Seventeen years and counting, The Gambia has failed to implement the key recommendation of the African Commission. The Lunatics Detention Act which was enacted in 1917 and last amended in 1964 is not repealed or amended to capture the concerns of the Commission and the changed circumstances in the country. Equally, the draft Mental Health Bill as recommended by the Commission is on hiatus at the National Assembly.

The procedure in case of the lunacy or other incapacity of an accused person is still regulated by the Criminal Procedure Code and the Lunatics Detention Act. The appearance, bail and detention of an Accused Person who is of unsound mind and incapable of making his or her defense rest with the trial court and the minister responsible for health.

In 2012, the Summary Report of the WHO Country Office on Mental Health in The Gambia attributed the poor situation of mental health in The Gambia to;

mental health services are very limited in the Gambia; there are significant gaps in capacity, human resources, materials, medication and outreach services, most of which stem from very limited budget allocation (about 0.5% of the national health budget is spent on mental health services).

Is the 2012 situation of mental health in The Gambia different from the current situation? Would Purohit and Moore be glad with the no-progress report about the reform of mental health law and situation in The Gambia?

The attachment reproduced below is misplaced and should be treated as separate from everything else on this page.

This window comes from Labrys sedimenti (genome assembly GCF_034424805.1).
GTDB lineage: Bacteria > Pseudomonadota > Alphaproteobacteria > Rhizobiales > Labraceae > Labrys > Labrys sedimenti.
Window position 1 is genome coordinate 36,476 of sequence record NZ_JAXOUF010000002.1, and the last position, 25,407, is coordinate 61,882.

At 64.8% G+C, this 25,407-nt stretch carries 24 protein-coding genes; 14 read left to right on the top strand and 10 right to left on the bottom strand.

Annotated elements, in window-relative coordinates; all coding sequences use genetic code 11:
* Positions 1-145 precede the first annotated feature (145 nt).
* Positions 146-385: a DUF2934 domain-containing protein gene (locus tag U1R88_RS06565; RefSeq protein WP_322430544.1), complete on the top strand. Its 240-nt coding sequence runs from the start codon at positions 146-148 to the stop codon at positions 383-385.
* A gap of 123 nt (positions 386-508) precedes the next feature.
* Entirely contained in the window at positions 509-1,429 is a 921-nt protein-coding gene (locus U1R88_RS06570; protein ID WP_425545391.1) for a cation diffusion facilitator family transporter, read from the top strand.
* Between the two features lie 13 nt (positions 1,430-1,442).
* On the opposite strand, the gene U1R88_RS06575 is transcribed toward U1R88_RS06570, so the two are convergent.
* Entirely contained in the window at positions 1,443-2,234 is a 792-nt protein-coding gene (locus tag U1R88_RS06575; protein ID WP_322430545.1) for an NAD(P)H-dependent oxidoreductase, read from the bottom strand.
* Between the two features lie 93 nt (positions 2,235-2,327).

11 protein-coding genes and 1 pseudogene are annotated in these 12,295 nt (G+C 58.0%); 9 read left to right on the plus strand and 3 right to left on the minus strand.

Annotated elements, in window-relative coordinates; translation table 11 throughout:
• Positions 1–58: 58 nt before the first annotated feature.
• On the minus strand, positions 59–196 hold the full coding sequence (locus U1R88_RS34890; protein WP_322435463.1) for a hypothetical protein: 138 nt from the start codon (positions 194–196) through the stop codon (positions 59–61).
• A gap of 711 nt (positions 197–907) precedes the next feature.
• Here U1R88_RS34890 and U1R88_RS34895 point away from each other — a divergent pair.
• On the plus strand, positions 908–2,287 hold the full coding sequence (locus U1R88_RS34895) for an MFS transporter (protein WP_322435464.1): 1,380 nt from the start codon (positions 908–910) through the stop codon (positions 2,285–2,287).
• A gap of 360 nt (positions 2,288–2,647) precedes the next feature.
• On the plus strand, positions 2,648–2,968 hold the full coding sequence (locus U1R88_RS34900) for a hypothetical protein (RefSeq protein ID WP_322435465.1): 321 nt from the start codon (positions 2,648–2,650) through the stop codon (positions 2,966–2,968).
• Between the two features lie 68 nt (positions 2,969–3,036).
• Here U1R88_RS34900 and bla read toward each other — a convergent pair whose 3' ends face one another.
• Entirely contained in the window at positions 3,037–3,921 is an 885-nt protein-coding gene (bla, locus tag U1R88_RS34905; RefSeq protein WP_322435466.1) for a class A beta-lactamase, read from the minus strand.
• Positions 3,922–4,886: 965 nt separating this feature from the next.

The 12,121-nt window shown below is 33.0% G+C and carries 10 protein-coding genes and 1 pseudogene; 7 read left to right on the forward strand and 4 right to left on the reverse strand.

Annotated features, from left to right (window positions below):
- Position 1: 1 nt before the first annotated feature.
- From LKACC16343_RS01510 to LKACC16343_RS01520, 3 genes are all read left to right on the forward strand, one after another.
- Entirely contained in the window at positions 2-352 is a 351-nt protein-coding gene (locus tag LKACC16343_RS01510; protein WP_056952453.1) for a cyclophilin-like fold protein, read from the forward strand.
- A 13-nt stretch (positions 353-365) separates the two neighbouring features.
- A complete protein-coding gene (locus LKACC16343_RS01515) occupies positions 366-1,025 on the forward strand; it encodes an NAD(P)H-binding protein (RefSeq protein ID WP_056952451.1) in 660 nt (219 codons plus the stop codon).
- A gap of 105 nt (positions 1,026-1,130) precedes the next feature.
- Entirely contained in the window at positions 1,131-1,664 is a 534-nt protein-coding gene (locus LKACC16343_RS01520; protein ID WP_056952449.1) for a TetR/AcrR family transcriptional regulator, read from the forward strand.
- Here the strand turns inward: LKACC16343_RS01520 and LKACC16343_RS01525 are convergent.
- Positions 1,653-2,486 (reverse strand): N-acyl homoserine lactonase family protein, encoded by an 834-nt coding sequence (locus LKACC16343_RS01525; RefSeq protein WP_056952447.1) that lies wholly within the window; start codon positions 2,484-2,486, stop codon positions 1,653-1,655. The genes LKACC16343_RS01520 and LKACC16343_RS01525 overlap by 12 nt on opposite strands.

An anatomy of the National Health Policy 2012 – 2020 provides a measure of lack of progress for mental health in The Gambia. The Policy ends this year and its objective of improving access to quality mental health care for all Gambians is far from achieved. The formulated policy measures such as implementing the Mental Health Policy and Strategy; strengthening the capacity for the diagnosis, Management, prevention and control of mental and neurogical disorder; providing quality, equitable and affordable mental health services; revise the Lunatics Detention Act; and develop Mental Health Bill, have not happened as planned. These measures which were basically uplifted from the moribund Gambia Mental Health Strategic Plan 2007 – 2012 are either not fully implemented or not implemented at all. For example, Strategy 7 was to “strengthen community involvement and participation in mental health care delivery” through, among other activities, the creation of “local associations of psychological rehabilitations involving formal health care providers, community leaders and traditional healers within each health division”. Until today, this strategic activity did not happen. There are no in-patient mental health units to “accommodate twelve patients” in all the hospitals and major health centers in the country. Families arrange for transport and bear the cost of ferrying their mentally-ill persons to Polyclinic in Banjul or to Tanka Tanka Psychiatric Unit.

Consequently, what the Purohit Decision exposed about mental health in The Gambia and what research showed is the existing moribund and obsolete legislations and policies. The Lunatics Detention Act of 1917 and the Criminal Procedure Code 1935 have outlived their efficacy and usefulness to the management and trial of mentally ill persons. The Draft Mental Health Bill is comatose at the National Assembly without any chance of being revived soonest. The National Mental Health Policy of 2007 is outdated and the Mental Health Strategic Plan 2007 – 2012 has phased out with nothing much to ride home about.

Until seriousness, more budgetary allocation and specialized trainings are provided to the Mental health sector of the health system of the Gambia, over 118, 000 persons with mental health problems will continue to suffer and be discriminated.